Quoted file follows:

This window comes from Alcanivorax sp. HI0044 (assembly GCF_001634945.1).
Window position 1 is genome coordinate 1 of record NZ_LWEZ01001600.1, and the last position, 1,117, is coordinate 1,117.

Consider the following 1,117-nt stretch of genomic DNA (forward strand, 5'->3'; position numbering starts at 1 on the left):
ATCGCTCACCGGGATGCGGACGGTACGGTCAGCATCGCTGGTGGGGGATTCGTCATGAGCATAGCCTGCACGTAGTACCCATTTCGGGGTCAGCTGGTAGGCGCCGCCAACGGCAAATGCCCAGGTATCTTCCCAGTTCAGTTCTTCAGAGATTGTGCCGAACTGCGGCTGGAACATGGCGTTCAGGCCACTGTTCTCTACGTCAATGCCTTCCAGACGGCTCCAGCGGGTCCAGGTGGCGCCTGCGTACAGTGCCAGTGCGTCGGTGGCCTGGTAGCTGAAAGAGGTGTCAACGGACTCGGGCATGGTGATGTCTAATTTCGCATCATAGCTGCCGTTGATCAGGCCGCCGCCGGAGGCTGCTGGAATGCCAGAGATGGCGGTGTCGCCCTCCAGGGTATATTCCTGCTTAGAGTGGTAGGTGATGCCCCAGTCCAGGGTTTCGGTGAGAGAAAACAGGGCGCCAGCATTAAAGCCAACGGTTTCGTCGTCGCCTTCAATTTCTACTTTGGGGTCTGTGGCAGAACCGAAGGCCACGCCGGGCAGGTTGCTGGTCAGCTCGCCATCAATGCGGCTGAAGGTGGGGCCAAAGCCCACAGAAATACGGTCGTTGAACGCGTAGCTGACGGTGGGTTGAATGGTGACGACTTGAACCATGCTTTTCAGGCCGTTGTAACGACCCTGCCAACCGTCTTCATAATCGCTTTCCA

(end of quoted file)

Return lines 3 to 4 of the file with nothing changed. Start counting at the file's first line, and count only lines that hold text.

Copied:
Consider the following 1,117-nt stretch of genomic DNA (forward strand, 5'->3'; position numbering starts at 1 on the left):
ATCGCTCACCGGGATGCGGACGGTACGGTCAGCATCGCTGGTGGGGGATTCGTCATGAGCATAGCCTGCACGTAGTACCCATTTCGGGGTCAGCTGGTAGGCGCCGCCAACGGCAAATGCCCAGGTATCTTCCCAGTTCAGTTCTTCAGAGATTGTGCCGAACTGCGGCTGGAACATGGCGTTCAGGCCACTGTTCTCTACGTCAATGCCTTCCAGACGGCTCCAGCGGGTCCAGGTGGCGCCTGCGTACAGTGCCAGTGCGTCGGTGGCCTGGTAGCTGAAAGAGGTGTCAACGGACTCGGGCATGGTGATGTCTAATTTCGCATCATAGCTGCCGTTGATCAGGCCGCCGCCGGAGGCTGCTGGAATGCCAGAGATGGCGGTGTCGCCCTCCAGGGTATATTCCTGCTTAGAGTGGTAGGTGATGCCCCAGTCCAGGGTTTCGGTGAGAGAAAACAGGGCGCCAGCATTAAAGCCAACGGTTTCGTCGTCGCCTTCAATTTCTACTTTGGGGTCTGTGGCAGAACCGAAGGCCACGCCGGGCAGGTTGCTGGTCAGCTCGCCATCAATGCGGCTGAAGGTGGGGCCAAAGCCCACAGAAATACGGTCGTTGAACGCGTAGCTGACGGTGGGTTGAATGGTGACGACTTGAACCATGCTTTTCAGGCCGTTGTAACGACCCTGCCAACCGTCTTCATAATCGCTTTCCA